If you looked at the summary for this thread you have the basics of the story: A wealthy woman requests Wolfe's assistance in stopping Hoover's vicious hounding when she dares to send copies of an anti-Hoover book to her friends. Wolfe finds a covered-up murder by an FBI agent. Wolfe finds that once he starts the investigation, he is...well, he's no longer alone. He can see his phone has been tapped, and he notes very quickly the all too obtrusive presence across the street of FBI men.

What follows is an interesting example of what was true across the country. Normally FBI involvement in any state or local investigation was not well received, because the local police quickly found themselves pushed aside as subservient foot soldiers at best (at worst as uniformed gophers). In a typical Wolfe story the NYPD is not happy about him showing them up (his Inspector Lestrade - Inspector Cramer - is constantly threatening to get him arrested for interfering with police investigations, and constantly getting egg on his face). Here for the first and (as far as I know) the only time Cramer learns what is going on, and offers his department's help: he loathes the FBI and their arrogant local head Wragg.

I will not go into the details of this but Wolfe basically sets up the FBI to commit a crime that he can use against them. It's very clever dealing with convincing the FBI that he and Archie have left their brownstone home. When the FBI agents come into the house...well they find it most embarrassing when they have to leave the house.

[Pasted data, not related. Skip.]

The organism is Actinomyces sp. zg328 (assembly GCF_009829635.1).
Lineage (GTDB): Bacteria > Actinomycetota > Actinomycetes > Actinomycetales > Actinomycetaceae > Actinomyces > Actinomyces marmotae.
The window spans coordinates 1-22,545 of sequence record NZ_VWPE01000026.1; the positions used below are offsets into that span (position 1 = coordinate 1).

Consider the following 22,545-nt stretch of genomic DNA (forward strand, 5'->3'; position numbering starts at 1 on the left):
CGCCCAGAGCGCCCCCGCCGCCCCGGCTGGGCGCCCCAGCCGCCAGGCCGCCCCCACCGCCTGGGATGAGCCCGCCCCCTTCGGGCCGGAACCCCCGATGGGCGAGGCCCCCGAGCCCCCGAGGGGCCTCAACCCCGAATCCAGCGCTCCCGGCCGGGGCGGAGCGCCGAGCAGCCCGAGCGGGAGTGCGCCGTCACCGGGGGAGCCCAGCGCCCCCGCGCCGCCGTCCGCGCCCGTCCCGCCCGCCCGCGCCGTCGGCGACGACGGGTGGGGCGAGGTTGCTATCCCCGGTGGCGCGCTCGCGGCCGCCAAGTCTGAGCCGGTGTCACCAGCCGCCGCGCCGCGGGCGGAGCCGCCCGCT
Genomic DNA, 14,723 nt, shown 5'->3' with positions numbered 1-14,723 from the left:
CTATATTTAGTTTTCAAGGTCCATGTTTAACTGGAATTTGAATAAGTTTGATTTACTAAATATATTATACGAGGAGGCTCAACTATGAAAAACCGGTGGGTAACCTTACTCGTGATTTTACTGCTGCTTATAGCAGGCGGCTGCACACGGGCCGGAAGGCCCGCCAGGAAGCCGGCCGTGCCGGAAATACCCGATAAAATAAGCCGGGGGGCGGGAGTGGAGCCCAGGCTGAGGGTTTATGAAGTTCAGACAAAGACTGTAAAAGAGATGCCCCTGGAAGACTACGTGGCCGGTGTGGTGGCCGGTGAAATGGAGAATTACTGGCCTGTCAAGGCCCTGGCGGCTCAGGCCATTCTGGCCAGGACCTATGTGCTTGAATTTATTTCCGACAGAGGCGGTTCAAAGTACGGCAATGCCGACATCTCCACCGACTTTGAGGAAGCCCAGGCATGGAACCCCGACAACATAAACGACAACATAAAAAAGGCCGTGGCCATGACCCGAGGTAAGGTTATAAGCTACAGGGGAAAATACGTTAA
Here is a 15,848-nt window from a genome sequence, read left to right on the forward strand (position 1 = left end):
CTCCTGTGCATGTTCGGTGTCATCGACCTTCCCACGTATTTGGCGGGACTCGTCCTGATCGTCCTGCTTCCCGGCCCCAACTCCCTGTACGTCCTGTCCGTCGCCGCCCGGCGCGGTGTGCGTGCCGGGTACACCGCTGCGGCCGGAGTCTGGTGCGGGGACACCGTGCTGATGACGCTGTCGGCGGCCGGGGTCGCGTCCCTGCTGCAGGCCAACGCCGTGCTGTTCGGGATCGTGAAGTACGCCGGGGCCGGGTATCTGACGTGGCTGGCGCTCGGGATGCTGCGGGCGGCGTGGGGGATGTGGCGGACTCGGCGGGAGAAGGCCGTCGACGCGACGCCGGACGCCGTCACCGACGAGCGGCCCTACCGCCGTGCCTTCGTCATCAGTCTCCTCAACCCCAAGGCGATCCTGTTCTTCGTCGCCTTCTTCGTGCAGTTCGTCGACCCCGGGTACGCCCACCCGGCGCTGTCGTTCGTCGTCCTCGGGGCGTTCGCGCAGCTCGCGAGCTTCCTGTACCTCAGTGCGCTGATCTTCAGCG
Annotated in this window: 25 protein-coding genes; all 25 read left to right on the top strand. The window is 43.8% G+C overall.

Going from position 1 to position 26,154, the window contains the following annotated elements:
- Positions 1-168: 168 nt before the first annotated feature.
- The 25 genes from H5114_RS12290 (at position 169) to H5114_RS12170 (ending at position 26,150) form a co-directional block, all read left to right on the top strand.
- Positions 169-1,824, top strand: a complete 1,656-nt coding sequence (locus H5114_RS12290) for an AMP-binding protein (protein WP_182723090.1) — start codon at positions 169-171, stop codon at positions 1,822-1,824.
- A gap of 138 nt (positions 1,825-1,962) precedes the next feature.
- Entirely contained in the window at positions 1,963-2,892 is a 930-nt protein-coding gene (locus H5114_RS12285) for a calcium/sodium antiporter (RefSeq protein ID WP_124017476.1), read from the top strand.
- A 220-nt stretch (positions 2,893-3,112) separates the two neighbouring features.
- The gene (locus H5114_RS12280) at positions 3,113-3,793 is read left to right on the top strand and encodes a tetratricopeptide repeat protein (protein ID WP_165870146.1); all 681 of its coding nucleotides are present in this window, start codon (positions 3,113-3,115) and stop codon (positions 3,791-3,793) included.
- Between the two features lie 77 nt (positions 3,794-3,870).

Maury Chaykin is a fairly well known Canadian character actor, and his two year stint as Nero Wolfe was his best role. It was not a perfect match of his physical appearance (actually Chaykin is not as fat as Stout made Wolfe) but it gave him a role with real teeth in it. Wolfe is brilliant, but he is spoiled and even more arrogant than Wragg is. But he has a sense of justice (like all good detectives in fiction) and he pushes for it constantly. Timothy Hutton (who also directed this episode well) played Archie as he should be - a man who adores his boss, but loves to tease him every now and then.

And the title: Well I regret this but I will explain it.

SPOILER HERE:

Having embarrassed his organization Hoover decides to show what a "big" man he is, by visiting Nero and Archie. It is quite a shocker to Archie when he sees Hoover in the street walking up the steps to the doorway to ring the bell. Archie rushes to the door when the bell rings, only to hear Nero say "Don't open it!" The novel ends with Hoover ringing the bell again and again and again, and being met with total silence. As I said, it was the perfect conclusion.